An Incredible BB-40 Story – Seven Decades in the Making

This story is based on information provided by Major Josh Vance, a KC-130 pilot with the Marine Corps Combat Development Command, Quantico, VA, and Dan Farnham, a Navy veteran living and working on Kwajalein, Republic of Marshall Islands.

The Marshall Islands extend over 600 miles of the South Pacific and include Kwajalein Atoll, one of the world's largest coral reefs enclosing a lagoon.  USS New Mexico (BB-40), having left Pearl Harbor on January 22, 1944, arrived off Kwajalein Atoll for the pre-invasion battering of the Japanese scheduled to start on January 31st.  This was part of Operation Flintlock, with the 4th Marine Division in the north at Roi-Namur and the 7th Army Infantry Division in the south at Kwajalein.  USS Idaho (BB-42) and USS Pennsylvania (BB-38) were also part of Operation Flintlock.  While shelling Ebeye and Kwajalein, New Mexico suffered her first casualty of the war.

BB-40 Kingfisher float plane

BB-40 Naval Aviation Division 1943-1944

Two Kingfisher spotter float planes from New Mexico were sent buzzing over embattled Kwajalein, their skilled pilots and radiomen relaying vital topographical information and target locations to the ship's gunners.  At 1522, an OS2N-1 Kingfisher piloted by LTjg Forney O. Fuqua, USNR, with Radioman Second Class Harrison D. Miller in the rear cockpit, was struck by enemy anti-aircraft fire from Ebeye.  Fuqua radioed his ship:  "Cockpit full of gasoline fumes . . . hit very badly . . . am making emergency landing . . ." Mortally wounded, Fuqua instructed Miller to bail out.  Instead, Miller took over the controls and attempted to bring the crippled plane down to the surface of Kwajalein's giant lagoon.  With no prior flying experience, no instruments and only an emergency control stick, Miller succeeded in making a water landing.

Kingfisher spotter plane showing radioman in rear cockpit

Miller climbed out on the wing, reached into the forward cockpit and killed the engine, then tried to unbuckle his unconscious pilot.  Just then, the plane capsized due to the loss of an outboard pontoon.  Despite repeated attempts to rescue his pilot, he was not successful.  Fuqua perished.  Miller was rescued by a minesweeper.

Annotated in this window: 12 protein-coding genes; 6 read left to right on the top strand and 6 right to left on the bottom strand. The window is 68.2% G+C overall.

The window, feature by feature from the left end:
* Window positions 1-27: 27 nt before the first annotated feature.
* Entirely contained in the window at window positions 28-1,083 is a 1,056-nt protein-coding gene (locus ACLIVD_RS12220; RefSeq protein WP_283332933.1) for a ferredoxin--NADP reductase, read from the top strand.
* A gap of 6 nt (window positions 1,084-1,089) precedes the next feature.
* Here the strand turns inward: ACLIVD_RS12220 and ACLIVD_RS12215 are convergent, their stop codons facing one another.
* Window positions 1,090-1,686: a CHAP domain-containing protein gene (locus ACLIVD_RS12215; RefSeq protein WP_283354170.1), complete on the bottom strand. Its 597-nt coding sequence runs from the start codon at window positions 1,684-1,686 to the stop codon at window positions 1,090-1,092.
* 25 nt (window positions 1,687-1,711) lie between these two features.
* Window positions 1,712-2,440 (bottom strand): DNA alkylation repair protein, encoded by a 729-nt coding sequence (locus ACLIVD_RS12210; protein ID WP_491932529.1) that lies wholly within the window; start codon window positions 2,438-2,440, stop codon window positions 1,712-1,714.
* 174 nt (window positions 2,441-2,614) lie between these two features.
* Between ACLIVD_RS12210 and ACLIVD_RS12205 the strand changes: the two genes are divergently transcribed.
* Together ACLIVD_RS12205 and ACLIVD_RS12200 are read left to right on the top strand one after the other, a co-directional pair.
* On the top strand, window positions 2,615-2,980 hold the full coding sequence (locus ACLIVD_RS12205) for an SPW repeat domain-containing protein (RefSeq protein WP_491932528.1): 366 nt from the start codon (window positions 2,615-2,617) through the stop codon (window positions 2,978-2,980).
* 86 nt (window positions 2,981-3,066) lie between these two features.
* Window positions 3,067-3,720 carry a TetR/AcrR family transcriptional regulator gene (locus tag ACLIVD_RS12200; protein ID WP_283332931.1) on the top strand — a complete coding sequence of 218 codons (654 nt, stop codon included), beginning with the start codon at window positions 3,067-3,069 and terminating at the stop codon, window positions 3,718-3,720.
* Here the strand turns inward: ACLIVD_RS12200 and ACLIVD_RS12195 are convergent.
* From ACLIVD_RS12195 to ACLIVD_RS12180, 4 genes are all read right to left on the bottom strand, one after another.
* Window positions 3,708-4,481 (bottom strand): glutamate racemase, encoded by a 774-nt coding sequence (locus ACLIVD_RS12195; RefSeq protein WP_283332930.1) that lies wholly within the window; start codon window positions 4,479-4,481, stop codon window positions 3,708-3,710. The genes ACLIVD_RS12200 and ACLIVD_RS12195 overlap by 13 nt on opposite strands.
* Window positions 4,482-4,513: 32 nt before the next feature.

Group photo on BB-40 deck; LTjg Fuqua is in the front row, second from the left;
Petty Officer Miller is standing at Fuqua's right shoulder.

From the decklog for Yard Minesweeper (YMS) 383 for January 31, 1944, afternoon entries describe operations with other YMS ships on patrol off Kwajalein Atoll.  YMS-383 proceeded into the atoll from the west via Cecil Pass to sweep the lagoon and rescue Harrison Miller and the plane downed near Loi Island.  On the way, they had to fire on a Japanese ship on Cecil Island.

1610 - Sighted man floating on plane pontoon
1625 - Picked up man & tied plane to stern of ship.  Dead pilot still on board was LT. F.O. Fugua.

The rescued man was identified as H.D. Miller ARM2/c from USS New Mexico.     

BB-40's action report for bombardment of Ebeye and Kwajalein carried log entries about the fateful Kingfisher's air operations.  It was Fuqua's second flight of the day.

1317 - Catapulted plane #1 to port with LT. Forney O. Fuqua, USNR, pilot, and Miller, H.D., ARM2c, USNR, radioman.

1552 - Spotting plane #1 with LT. F.O. Fuqua, pilot, was struck by shrapnel.  Radioman made forced landing in Kwajalein lagoon directly to the westward of Loi Island.  Plane sank with body of pilot still in cockpit, radioman got clear and was recovered.

While the action report cites shrapnel striking the plane, it is not really known what caused the plane to go down.  It was flying reconnaissance at 3,000 feet MSL when hit, presumably by AA fire from Ebeye, known to have a heavy concentration of Japanese gunnery.

Map of lagoon showing approximate location of downed Kingfisher

The Kingfisher had not sunk yet.  YMS-383 took the plane in tow, but eventually they had to cut it loose, and it did sink in the lagoon.  Miller was transferred to a destroyer and returned to BB-40 via personnel basket on a line between ships; considering all he had been through, it too was an interesting ride. 

Yard Minesweeper YMS-383

BB-40's action report noted that LT. Forney Oliver Fuqua, senior aviator of USS New Mexico, was killed in action while piloting the ship's spotting plane.  The Commanding Officer, Capt. Ellis Mark Zacharias, stated that it is contemplated that special comment on the performance of duty of LT. Fuqua's radioman, H.D. Miller, will be made in a separate letter to the President, Board of Awards, Pacific Fleet.  The Executive Officer, CDR John Warren, concurred.  Indeed, for his heroic actions, Miller was awarded the Distinguished Flying Cross.

Capt. Zacharias awarding DFC to Miller